Surprisingly to many Westerners, Yemeni women have been able to inherit, initiate divorce, and work since the seventh century A.D., well before women from Anglo-Saxon nations could in the  European continent. 

Yemenis have taken an extra step within constitutional documentation to ensure these rights in  Article 6 of the 1991 Constitution, affirming its adherence to the UN Charter and Universal  Declaration of Human Rights. 

Ancient Yemenite Civilizations 

In American high school classes, we only learned of the Greek and Roman civilizations. Still, we never heard about the ancient Minean civilization of Yemen (1400-850 B.C.) or the Sabean Kingdom  (850-115 B.C.) (Sharafaddin, 1961, p. 18). 

Marib City was the Sabean Kingdom’s capital and the center of administrative,  commercial, and political life. In the ninth century B.C., the first king of Sheba erected the marble Dam of Marib, which distributed water from the Balag Mountain into the city (Sharafaddin, 1961, p. 37).  

You may have heard of the Queen of Sheba, but many historians disagree about her geographical location or even existence. 

Nonetheless, ancient Yemenites built a temple for her called “Mahram Bilquis” over 2700 years ago, and many of its pillars are still erect in Marib and just last year considered a UNESCO  World Heritage List. 

Ancient Sabeans also had their language, and marble inscriptions have been excavated from the Sirwah Temple in Marib and are presumed to originate from as long ago as 500 B.C. (Sharafaddin, 1961, p. 35). 

Why is Yemen called the Cemetery of the Invaders? 

The infamous British Empire tried to colonize every part of the world, but it never succeeded in northern Yemen. Aden became the “British Eastern Protectorate” in the nineteenth century, but northern Yemenite cities resisted British rule due to their belief in self-determination.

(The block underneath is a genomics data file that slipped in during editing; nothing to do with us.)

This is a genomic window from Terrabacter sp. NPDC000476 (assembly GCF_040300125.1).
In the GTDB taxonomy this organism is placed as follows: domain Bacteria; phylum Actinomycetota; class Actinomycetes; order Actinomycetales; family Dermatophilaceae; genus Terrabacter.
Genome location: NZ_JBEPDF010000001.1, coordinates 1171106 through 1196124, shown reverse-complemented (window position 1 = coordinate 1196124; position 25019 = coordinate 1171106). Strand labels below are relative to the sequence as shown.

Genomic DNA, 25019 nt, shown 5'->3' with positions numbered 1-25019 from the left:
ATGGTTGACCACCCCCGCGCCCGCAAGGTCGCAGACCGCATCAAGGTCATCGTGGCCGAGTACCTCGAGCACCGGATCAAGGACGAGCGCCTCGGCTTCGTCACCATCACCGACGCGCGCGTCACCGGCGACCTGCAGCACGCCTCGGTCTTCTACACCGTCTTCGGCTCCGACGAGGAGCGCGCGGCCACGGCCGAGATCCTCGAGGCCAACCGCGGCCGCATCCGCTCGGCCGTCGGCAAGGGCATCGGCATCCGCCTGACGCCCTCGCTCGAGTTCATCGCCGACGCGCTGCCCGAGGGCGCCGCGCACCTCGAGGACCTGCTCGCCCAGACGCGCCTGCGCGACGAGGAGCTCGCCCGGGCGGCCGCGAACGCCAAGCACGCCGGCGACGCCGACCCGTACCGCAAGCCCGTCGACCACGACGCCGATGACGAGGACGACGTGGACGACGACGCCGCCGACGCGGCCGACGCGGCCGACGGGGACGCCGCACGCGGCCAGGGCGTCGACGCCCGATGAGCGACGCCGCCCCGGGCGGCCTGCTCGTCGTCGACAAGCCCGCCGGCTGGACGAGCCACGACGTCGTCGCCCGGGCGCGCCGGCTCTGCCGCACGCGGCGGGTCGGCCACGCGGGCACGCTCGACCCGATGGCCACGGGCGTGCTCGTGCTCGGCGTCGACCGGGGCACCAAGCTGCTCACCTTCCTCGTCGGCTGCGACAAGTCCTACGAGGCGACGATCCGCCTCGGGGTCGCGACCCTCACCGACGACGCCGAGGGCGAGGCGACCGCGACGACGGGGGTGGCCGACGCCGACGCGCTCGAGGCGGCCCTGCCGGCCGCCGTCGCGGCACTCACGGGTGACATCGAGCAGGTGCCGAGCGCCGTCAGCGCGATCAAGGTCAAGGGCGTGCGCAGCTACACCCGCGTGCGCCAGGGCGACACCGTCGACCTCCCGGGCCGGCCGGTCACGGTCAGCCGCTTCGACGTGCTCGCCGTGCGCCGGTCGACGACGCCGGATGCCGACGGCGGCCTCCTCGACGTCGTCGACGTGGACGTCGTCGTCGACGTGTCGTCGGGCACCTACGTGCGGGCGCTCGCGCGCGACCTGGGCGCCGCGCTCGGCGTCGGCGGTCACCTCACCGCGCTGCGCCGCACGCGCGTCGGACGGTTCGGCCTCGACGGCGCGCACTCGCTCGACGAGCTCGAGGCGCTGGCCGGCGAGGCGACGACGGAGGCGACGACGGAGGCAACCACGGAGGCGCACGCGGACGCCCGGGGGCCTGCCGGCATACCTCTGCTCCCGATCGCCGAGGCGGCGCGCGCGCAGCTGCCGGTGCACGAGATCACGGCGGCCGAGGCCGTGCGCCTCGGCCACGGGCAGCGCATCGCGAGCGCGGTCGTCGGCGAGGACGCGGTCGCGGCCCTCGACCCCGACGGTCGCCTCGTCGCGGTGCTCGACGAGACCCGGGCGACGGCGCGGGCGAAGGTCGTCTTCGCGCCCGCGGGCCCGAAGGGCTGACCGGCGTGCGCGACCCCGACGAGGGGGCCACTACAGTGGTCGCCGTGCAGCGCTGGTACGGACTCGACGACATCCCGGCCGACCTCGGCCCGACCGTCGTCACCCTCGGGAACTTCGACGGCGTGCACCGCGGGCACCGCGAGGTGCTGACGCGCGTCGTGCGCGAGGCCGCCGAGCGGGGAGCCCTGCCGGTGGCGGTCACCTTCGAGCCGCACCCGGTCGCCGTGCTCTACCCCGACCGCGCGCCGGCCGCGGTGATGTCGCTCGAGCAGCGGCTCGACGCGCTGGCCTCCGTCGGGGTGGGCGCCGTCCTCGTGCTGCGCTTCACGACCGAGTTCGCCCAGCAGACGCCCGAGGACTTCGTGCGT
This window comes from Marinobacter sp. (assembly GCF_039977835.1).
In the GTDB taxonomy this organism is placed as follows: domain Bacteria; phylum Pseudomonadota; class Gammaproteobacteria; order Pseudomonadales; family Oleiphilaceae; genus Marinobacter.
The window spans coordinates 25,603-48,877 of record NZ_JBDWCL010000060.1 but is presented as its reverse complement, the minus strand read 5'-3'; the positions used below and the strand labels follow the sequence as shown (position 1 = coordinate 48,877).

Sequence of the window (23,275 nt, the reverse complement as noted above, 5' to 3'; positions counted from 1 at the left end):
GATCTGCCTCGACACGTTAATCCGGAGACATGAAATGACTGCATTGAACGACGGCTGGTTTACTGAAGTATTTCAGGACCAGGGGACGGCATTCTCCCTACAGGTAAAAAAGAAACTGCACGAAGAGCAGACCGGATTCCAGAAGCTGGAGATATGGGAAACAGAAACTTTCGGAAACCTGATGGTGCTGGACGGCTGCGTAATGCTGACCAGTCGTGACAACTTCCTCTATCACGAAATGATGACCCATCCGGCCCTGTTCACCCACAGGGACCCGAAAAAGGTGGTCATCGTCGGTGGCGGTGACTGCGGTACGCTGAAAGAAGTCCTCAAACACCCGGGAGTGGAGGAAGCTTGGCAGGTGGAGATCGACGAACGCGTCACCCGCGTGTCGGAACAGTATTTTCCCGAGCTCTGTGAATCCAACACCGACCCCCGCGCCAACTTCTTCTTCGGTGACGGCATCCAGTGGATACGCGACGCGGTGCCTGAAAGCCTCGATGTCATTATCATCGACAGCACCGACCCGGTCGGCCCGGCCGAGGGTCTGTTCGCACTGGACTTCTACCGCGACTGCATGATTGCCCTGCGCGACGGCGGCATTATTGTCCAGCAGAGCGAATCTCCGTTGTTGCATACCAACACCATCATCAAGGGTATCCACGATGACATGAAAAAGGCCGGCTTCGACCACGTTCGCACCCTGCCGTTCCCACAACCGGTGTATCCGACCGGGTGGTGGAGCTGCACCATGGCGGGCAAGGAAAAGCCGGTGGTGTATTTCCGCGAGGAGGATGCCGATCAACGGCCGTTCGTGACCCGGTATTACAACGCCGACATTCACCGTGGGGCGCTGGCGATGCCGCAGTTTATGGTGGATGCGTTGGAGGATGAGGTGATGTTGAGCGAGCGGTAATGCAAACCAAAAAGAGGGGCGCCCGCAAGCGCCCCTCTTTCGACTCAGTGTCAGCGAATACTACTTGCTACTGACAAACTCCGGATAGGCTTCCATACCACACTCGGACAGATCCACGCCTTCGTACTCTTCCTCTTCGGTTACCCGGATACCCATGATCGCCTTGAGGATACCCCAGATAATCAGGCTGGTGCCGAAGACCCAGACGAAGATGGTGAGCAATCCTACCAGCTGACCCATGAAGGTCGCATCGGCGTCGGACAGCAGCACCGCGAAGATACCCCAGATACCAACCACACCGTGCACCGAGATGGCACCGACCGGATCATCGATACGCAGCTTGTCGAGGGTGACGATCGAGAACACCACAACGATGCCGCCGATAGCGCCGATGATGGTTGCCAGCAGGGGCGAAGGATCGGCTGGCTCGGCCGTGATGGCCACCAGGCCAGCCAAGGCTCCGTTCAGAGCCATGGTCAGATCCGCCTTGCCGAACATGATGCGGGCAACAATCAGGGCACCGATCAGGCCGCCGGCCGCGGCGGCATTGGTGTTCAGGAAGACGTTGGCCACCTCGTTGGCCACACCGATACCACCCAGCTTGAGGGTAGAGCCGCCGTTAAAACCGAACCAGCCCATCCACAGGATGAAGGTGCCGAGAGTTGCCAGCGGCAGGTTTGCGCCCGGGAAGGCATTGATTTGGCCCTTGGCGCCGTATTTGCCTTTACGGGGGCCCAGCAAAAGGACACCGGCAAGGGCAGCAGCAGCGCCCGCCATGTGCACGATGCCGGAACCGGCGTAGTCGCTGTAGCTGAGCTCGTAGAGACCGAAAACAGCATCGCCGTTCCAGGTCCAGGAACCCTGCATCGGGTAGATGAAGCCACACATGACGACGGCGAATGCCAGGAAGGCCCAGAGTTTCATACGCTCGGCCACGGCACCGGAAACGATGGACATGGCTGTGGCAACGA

Adenites later overthrew the British, who called Aden “the port of inhospitable shores.” While  Yemen is historically famous for it “Arab generosity,” it does not extend to settler-colonial occupation.

In fact, the first group who failed to invade Yemen were the Romans who faced a humiliating defeat against the indigenous Yemenite tribes who were more familiar with the mountainous terrain during the first century B.C. 

Fast forward to three attempted Ottoman invasions in 1515 and later in 1564 A.D. after 70 years of battling. Finally, the third invasion began in 1848 A.D. and ended in 1918 A.D. when the  Turks were finally expelled by the “Treaty of Daan” (Sharafaddin, 1961, p. 62). 

What are Yemenis in the U.S. like? 

Yemenis who came to the U.S. initially came as students or workers, prominently as auto factory workers in Detroit in the early 1900s. Even though Yemenis have a 7,000-year history, we are also proud to be Americans. One Yemeni-American is currently the majority leader of  Michigan’s House of Representatives. His father was a self-made auto worker who enabled his family to lead the American dream proudly. 

But like many groups in the U.S. who have dual citizenship, some Yemeni-Americans have been disappointed with the American foreign policy regarding Yemen. It started with the American supply of weaponry to the Saudi-led coalition against Yemen in 2014 and later the attempted occupation of Socotra Island by the Emirates in 2018. 

Luckily, Yemenis still rule both Yemen and Socotra Island. Still, even Secretary of State Antony  Blinken and National Security Adviser Jake Sullivan expressed regret for the war on Yemen in a  2018 letter calling for its end (Keating, 2024). 

Yemen could thrive if it became an ally to the U.S. If Yemenis see stability, economy, and self-determination in their homeland, then Yemen may reinstall its historic days of “Arabia  Felix.” Americans can benefit from its untapped trade and tourism industries. 


Sharafaddin, A. H. (1961). Yemen: Arabia Felix. Taiz: Daily American. 

Annonu, A.M. (1994). A Collection and Chronology of Proverbs from Sana’a. Sana’a: Dar Al Kalimah. 

Keating, J. (2024, March 9). The Houthis have the world’s attention — and they won’t give it up.  Vox Media, LLC. Retrieved from red-sea-yemen-gaza-israel. 

The views and opinions expressed in this article are those of the author and do not necessarily reflect the position of Arab America.